Light In The Darkness
African Americans and the YMCA, 1852-1946
African American men, faced with emasculation through lynchings, disenfranchisement, race riots, and Jim Crow laws, hoped that separate YMCAs would provide the opportunity to exercise their manhood and joined in large numbers, particularly members of the educated elite. Although separate black YMCAs were the product of discrimination and segregation, to African Americans they symbolized the power of racial solidarity, representing a "light in the darkness" of racism. By the early twentieth century there existed a network of black-controlled associations that increasingly challenged the YMCA to end segregation. But not until World War II did the organization, in response to growing protest, pass a resolution urging white associations to end Jim Crowism.
Using previously untapped sources, Nina Mjagkij traces the YMCA's changing racial policies and practices and examines the evolution of African American associations and their leadership from slavery to desegregation. Here is a vivid and moving portrayal of African Americans struggling to build black-controlled institutions in their search for cultural self-determination.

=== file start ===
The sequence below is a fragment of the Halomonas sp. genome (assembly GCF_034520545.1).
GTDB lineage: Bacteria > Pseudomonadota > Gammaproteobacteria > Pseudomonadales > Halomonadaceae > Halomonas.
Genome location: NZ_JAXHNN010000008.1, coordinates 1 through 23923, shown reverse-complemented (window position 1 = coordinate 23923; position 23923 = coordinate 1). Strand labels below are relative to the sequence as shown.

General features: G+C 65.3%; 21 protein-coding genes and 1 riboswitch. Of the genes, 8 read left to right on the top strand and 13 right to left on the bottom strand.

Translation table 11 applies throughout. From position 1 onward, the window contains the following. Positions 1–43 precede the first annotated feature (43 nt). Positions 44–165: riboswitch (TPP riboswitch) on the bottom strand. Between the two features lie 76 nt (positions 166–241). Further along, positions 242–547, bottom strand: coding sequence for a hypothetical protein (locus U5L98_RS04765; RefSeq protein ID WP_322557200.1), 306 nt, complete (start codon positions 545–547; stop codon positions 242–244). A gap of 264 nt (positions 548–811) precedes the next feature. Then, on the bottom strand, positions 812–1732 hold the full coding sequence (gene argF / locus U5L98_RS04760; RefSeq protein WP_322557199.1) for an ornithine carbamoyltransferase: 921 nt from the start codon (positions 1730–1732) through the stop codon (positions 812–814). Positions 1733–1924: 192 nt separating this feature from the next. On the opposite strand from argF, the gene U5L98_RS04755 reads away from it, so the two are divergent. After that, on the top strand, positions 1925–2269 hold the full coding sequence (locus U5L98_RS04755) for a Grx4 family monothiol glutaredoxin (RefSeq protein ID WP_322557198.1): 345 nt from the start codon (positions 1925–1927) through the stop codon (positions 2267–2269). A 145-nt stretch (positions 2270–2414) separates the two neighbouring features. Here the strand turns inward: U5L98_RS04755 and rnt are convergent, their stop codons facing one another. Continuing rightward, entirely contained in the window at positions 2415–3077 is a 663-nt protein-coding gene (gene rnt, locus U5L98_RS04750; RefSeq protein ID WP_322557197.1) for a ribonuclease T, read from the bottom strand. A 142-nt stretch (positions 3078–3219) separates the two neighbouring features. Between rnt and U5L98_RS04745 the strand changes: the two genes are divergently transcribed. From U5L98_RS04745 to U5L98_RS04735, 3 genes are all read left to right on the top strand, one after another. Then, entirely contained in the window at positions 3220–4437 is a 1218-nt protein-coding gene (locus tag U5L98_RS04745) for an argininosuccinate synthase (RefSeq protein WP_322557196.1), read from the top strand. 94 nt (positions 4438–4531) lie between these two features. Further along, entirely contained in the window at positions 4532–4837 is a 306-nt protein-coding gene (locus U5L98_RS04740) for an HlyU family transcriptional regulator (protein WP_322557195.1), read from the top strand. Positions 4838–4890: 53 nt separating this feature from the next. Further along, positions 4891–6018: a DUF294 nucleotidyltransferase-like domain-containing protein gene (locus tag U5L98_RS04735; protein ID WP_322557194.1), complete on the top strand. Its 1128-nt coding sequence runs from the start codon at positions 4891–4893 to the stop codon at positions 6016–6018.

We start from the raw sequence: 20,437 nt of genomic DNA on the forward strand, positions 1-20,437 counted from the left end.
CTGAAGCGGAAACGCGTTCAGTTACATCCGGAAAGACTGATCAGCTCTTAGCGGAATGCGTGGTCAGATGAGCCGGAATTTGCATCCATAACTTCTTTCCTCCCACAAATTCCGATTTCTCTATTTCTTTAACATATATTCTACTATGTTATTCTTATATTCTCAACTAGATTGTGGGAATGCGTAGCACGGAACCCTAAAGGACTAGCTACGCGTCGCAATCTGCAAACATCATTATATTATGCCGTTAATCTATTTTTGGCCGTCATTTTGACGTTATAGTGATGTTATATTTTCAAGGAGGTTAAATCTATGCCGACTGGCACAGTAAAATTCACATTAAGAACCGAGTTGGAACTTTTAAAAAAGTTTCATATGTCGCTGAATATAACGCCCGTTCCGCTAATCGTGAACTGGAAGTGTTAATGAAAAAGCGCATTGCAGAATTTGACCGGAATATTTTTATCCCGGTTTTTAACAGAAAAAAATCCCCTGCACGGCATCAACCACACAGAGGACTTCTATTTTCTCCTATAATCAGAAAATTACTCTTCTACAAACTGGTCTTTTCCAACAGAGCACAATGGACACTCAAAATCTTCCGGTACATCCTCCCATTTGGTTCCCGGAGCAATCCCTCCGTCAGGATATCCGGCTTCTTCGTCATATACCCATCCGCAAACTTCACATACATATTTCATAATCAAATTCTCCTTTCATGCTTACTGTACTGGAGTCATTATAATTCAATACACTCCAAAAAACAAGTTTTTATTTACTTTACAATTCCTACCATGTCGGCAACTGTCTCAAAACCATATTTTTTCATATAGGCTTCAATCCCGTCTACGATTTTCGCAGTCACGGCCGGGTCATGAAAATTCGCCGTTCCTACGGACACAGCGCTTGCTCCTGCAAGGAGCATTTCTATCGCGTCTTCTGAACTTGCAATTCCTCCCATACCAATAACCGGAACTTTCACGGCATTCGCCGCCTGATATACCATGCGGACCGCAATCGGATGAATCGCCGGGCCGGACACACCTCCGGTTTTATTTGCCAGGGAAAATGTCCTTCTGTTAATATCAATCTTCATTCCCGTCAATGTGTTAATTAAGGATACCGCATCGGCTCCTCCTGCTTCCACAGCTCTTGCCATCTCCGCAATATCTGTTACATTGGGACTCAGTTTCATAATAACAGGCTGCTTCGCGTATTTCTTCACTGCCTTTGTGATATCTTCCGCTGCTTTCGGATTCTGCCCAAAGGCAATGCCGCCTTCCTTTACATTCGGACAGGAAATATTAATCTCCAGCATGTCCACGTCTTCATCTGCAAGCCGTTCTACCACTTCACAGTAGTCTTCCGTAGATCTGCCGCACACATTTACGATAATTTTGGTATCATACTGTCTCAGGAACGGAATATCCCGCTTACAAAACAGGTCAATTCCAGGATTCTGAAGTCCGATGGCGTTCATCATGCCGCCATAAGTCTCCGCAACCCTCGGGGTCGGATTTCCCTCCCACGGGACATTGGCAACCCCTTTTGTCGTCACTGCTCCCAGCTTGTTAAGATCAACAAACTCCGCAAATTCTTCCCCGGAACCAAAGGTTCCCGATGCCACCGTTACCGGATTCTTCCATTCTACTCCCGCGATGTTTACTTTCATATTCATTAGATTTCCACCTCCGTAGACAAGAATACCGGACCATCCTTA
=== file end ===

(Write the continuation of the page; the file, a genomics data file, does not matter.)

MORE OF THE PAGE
Light in the Darkness uncovers an important aspect of the struggle for racial advancement and makes a significant contribution to our understanding of the African American experience.
About the Author
"Drawing on a wide range of sources—especially the newly opened records of the YMCA and the papers of lesser known black leaders—Mjagkij tells an interesting story of the strategy adopted by a group of conservative leaders."—Contemporary Sociology
"The individuals introduced and the issues raised by Mjagkij provide a pivotal starting point for future studies that will add new chapters to the investigation of the YMCA and this period of African American history."—Journal of Mississippi History
"A significant contribution to the history of institutional racism in this country...extensively researched, carefully documented, and includes an excellent bibliography."—Journal of Southern History
"The first comprehensive study of African American in the YMCA and their struggles and triumphs in the face of racial adversity."—South Carolina Historical Magazine
"Highly significant. . . . Illuminates a wide range of important issues, from race relations to white philanthropy, through a careful analysis of African Americans' involvement with the YMCA for almost a century, a subject that has previously received scant attention."—Willard B. Gatewood
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